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dc.contributor.authorMoos, Walter H.en_US
dc.contributor.authorFaller, Douglas V.en_US
dc.contributor.authorGlavas, Ioannis P.en_US
dc.contributor.authorHarpp, David N.en_US
dc.contributor.authorIrwin, Michael H.en_US
dc.contributor.authorKanara, Iphigeniaen_US
dc.contributor.authorPinkert, Carl A.en_US
dc.contributor.authorPowers, Whitney R.en_US
dc.contributor.authorSteliou, Kostaen_US
dc.contributor.authorVavvas, Demetrios G.en_US
dc.contributor.authorKodukula, Krishnaen_US
dc.coverage.spatialUnited Statesen_US
dc.date.accessioned2020-04-09T15:02:06Z
dc.date.available2020-04-09T15:02:06Z
dc.date.issued2018
dc.identifierhttps://www.ncbi.nlm.nih.gov/pubmed/30069423
dc.identifier.citationWalter H. Moos, Douglas V. Faller, Ioannis P. Glavas, David N. Harpp, Michael H. Irwin, Iphigenia Kanara, Carl A. Pinkert, Whitney R. Powers, Kosta Steliou, Demetrios G. Vavvas, Krishna Kodukula. 2018. "A New Approach to Treating Neurodegenerative Otologic Disorders.." Biores Open Access, Volume 7, Issue 1, pp. 107 - 115. https://doi.org/10.1089/biores.2018.0017
dc.identifier.issn2164-7844
dc.identifier.urihttps://hdl.handle.net/2144/40072
dc.description.abstractHearing loss, the most common neurological disorder and the fourth leading cause of years lived with disability, can have profound effects on quality of life. The impact of this "invisible disability," with significant consequences, economic and personal, is most substantial in low- and middle-income countries, where >80% of affected people live. Given the importance of hearing for communication, enjoyment, and safety, with up to 500 million affected globally at a cost of nearly $800 billion/year, research on new approaches toward prevention and treatment is attracting increased attention. The consequences of noise pollution are largely preventable, but irreversible hearing loss can result from aging, disease, or drug side effects. Once damage occurs, treatment relies on hearing aids and cochlear implants. Preventing, delaying, or reducing some degree of hearing loss may be possible by avoiding excessive noise and addressing major contributory factors such as cardiovascular risk. However, given the magnitude of the problem, these interventions alone are unlikely to be sufficient. Recent advances in understanding principal mechanisms that govern hearing function, together with new drug discovery paradigms designed to identify efficacious therapies, bode well for pharmaceutical intervention. This review surveys various causes of loss of auditory function and discusses potential neurological underpinnings, including mitochondrial dysfunction. Mitochondria mitigate cell protection, survival, and function and may succumb to cumulative degradation of energy production and performance; the end result is cell death. Energy-demanding neurons and vestibulocochlear hair cells are vulnerable to mitochondrial dysfunction, and hearing impairment and deafness are characteristic of neurodegenerative mitochondrial disease phenotypes. Beyond acting as cellular powerhouses, mitochondria regulate immune responses to infections, and studies of this phenomenon have aided in identifying nuclear factor kappa B and nuclear factor erythroid 2-related factor 2/antioxidant response element signaling as targets for discovery of otologic drugs, respectively, suppressing or upregulating these pathways. Treatment with free radical scavenging antioxidants is one therapeutic approach, with lipoic acid and corresponding carnitine esters exhibiting improved biodistribution and other features showing promise. These compounds are also histone deacetylase (HDAC) inhibitors, adding epigenetic modulation to the mechanistic milieu through which they act. These data suggest that new drugs targeting mitochondrial dysfunction and modulating epigenetic pathways via HDAC inhibition or other mechanisms hold great promise.en_US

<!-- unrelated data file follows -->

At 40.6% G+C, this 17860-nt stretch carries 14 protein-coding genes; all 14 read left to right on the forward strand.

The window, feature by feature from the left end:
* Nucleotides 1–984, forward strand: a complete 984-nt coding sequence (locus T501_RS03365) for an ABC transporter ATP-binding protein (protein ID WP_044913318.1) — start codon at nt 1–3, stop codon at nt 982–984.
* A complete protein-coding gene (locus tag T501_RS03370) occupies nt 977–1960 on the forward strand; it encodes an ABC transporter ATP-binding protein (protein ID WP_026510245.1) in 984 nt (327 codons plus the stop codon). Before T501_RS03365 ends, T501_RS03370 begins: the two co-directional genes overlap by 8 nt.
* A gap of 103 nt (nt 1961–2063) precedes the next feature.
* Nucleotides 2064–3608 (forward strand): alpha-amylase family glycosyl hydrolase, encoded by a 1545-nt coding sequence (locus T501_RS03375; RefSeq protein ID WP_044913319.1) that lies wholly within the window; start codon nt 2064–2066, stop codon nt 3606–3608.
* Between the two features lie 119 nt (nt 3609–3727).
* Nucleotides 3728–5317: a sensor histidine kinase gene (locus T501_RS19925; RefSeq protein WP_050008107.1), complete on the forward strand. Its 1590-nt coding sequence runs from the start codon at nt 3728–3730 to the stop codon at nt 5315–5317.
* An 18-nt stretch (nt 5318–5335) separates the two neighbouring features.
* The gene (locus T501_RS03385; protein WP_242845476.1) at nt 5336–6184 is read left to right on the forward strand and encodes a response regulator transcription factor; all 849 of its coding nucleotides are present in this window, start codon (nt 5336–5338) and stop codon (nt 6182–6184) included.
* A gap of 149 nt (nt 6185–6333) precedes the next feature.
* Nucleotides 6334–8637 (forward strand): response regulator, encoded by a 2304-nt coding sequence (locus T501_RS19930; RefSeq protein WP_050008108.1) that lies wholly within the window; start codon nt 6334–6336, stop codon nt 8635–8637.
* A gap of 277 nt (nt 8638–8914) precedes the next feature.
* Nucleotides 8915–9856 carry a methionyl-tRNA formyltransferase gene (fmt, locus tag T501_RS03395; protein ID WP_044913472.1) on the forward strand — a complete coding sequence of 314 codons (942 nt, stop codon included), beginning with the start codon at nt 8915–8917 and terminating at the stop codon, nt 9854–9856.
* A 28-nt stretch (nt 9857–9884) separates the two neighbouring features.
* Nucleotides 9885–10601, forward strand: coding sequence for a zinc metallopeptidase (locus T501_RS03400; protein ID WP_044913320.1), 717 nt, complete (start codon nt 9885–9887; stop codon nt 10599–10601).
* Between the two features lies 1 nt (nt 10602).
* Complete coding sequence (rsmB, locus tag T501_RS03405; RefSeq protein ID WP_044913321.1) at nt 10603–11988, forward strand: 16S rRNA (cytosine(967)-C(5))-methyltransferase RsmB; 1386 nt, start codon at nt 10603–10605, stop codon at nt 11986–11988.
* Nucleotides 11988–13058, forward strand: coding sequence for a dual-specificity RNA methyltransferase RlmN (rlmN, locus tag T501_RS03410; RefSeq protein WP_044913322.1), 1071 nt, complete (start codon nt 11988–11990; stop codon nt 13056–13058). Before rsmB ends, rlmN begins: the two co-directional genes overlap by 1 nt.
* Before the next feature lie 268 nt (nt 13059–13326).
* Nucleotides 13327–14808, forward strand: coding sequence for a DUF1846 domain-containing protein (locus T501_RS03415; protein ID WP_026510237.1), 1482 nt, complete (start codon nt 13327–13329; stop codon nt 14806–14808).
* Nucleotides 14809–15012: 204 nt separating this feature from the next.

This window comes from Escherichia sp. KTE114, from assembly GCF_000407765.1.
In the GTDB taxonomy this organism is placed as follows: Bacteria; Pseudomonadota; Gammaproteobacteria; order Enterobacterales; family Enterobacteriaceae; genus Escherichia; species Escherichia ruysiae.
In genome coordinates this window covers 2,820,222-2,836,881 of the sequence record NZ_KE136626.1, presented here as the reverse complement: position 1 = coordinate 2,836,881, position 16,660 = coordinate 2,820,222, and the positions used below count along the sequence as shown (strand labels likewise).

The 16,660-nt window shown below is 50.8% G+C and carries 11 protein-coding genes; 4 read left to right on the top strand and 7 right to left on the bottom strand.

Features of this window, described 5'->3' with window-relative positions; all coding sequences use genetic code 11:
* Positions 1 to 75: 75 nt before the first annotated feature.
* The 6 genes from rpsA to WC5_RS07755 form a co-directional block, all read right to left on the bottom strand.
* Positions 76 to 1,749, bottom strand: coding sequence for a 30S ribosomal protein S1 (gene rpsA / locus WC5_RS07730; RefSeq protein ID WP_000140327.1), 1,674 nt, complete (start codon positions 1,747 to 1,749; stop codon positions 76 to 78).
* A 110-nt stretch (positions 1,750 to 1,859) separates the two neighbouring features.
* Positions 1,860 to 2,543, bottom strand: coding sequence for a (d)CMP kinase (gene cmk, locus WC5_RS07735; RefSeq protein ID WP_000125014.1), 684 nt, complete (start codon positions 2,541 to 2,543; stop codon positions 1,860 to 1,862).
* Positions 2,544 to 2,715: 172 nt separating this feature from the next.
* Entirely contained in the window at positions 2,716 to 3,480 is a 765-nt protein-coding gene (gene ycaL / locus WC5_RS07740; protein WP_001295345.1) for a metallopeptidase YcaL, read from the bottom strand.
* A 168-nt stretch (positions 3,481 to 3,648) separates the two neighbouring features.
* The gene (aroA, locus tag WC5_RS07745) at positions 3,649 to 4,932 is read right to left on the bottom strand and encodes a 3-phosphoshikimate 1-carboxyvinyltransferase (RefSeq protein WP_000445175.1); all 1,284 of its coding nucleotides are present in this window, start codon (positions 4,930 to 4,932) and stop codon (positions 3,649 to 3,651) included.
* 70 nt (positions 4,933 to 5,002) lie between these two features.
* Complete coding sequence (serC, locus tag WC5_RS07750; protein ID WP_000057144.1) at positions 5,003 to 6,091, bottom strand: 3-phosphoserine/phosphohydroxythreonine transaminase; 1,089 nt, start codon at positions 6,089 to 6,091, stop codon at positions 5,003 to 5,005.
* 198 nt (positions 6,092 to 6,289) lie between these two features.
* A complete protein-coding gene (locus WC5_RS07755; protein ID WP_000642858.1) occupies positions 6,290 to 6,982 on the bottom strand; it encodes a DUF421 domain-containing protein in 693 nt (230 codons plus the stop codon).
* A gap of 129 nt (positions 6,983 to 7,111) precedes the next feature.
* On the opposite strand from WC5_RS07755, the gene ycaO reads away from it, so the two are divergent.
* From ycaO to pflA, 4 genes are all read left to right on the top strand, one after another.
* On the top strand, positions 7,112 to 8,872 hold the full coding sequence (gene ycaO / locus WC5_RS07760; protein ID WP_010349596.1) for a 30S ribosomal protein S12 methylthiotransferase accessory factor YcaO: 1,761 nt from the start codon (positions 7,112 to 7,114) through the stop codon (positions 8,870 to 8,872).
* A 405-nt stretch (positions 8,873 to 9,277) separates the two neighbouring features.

dc.format.extentpp. 107 - 115en_US
dc.languageEnglish
dc.language.isoen_US
dc.relation.ispartofBioresearch Open Access
dc.rightsCopyright Walter H. Moos et al. 2018; Published by Mary Ann Liebert, Inc. This Open Access article is distributed under the terms of the Creative Commons License (http://creativecommons.org/licenses/by/4.0), which permits unrestricted use, distribution, and reproduction in any medium, provided the original work is properly cited.en_US
dc.rights.urihttp://creativecommons.org/licenses/by/4.0/.
dc.subjectCarnitine estersen_US
dc.subjectEpigeneticsen_US
dc.subjectHearing lossen_US
dc.subjectLipoic aciden_US
dc.subjectMitochondrial dysfunctionen_US
dc.subjectPharmaceuticalen_US
dc.titleA new approach to treating neurodegenerative otologic disordersen_US
dc.typeArticleen_US
dc.description.versionPublished versionen_US
dc.identifier.doi10.1089/biores.2018.0017
pubs.elements-sourcepubmeden_US
pubs.notesEmbargo: Not knownen_US
pubs.organisational-groupBoston Universityen_US
pubs.organisational-groupBoston University, Administrationen_US
pubs.organisational-groupBoston University, School of Medicineen_US
pubs.publication-statusPublished onlineen_US
dc.identifier.orcid0000-0002-5530-3194 (Steliou, Kosta)
dc.identifier.mycv396514


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Copyright Walter H. Moos et al. 2018; Published by Mary Ann Liebert, Inc. This Open Access article is distributed under the terms of the Creative Commons License (http://creativecommons.org/licenses/by/4.0), which permits unrestricted use, distribution, and reproduction in any medium, provided the original work is properly cited.
Except where otherwise noted, this item's license is described as Copyright Walter H. Moos et al. 2018; Published by Mary Ann Liebert, Inc. This Open Access article is distributed under the terms of the Creative Commons License (http://creativecommons.org/licenses/by/4.0), which permits unrestricted use, distribution, and reproduction in any medium, provided the original work is properly cited.